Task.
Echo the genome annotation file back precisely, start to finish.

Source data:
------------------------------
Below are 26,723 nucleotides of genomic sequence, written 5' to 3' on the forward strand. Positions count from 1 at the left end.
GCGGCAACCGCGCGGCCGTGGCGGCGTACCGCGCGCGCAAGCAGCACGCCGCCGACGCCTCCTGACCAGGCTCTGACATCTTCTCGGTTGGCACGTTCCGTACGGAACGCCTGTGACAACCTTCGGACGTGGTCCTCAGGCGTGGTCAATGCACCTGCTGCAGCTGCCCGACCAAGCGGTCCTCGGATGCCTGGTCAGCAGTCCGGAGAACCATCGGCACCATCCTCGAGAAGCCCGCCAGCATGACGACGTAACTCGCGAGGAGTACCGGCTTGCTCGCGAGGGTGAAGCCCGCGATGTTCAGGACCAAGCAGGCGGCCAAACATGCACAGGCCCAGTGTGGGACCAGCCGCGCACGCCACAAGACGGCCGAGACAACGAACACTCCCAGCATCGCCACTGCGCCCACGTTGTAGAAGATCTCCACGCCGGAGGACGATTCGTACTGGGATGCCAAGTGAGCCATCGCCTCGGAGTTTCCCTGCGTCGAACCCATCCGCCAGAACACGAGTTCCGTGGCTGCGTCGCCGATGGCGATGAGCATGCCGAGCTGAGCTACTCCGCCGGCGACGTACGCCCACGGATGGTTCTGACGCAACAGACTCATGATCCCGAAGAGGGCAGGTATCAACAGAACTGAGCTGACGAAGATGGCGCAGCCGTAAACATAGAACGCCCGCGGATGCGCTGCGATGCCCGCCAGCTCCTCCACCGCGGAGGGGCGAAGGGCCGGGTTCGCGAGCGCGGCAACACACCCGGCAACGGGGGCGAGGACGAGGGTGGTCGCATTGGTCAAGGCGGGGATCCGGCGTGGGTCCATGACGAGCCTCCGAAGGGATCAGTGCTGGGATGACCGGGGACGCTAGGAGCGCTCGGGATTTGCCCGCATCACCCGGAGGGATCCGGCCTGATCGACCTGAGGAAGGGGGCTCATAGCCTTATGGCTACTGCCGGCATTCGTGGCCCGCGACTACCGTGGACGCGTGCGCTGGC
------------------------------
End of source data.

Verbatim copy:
Below are 26,723 nucleotides of genomic sequence, written 5' to 3' on the forward strand. Positions count from 1 at the left end.
GCGGCAACCGCGCGGCCGTGGCGGCGTACCGCGCGCGCAAGCAGCACGCCGCCGACGCCTCCTGACCAGGCTCTGACATCTTCTCGGTTGGCACGTTCCGTACGGAACGCCTGTGACAACCTTCGGACGTGGTCCTCAGGCGTGGTCAATGCACCTGCTGCAGCTGCCCGACCAAGCGGTCCTCGGATGCCTGGTCAGCAGTCCGGAGAACCATCGGCACCATCCTCGAGAAGCCCGCCAGCATGACGACGTAACTCGCGAGGAGTACCGGCTTGCTCGCGAGGGTGAAGCCCGCGATGTTCAGGACCAAGCAGGCGGCCAAACATGCACAGGCCCAGTGTGGGACCAGCCGCGCACGCCACAAGACGGCCGAGACAACGAACACTCCCAGCATCGCCACTGCGCCCACGTTGTAGAAGATCTCCACGCCGGAGGACGATTCGTACTGGGATGCCAAGTGAGCCATCGCCTCGGAGTTTCCCTGCGTCGAACCCATCCGCCAGAACACGAGTTCCGTGGCTGCGTCGCCGATGGCGATGAGCATGCCGAGCTGAGCTACTCCGCCGGCGACGTACGCCCACGGATGGTTCTGACGCAACAGACTCATGATCCCGAAGAGGGCAGGTATCAACAGAACTGAGCTGACGAAGATGGCGCAGCCGTAAACATAGAACGCCCGCGGATGCGCTGCGATGCCCGCCAGCTCCTCCACCGCGGAGGGGCGAAGGGCCGGGTTCGCGAGCGCGGCAACACACCCGGCAACGGGGGCGAGGACGAGGGTGGTCGCATTGGTCAAGGCGGGGATCCGGCGTGGGTCCATGACGAGCCTCCGAAGGGATCAGTGCTGGGATGACCGGGGACGCTAGGAGCGCTCGGGATTTGCCCGCATCACCCGGAGGGATCCGGCCTGATCGACCTGAGGAAGGGGGCTCATAGCCTTATGGCTACTGCCGGCATTCGTGGCCCGCGACTACCGTGGACGCGTGCGCTGGC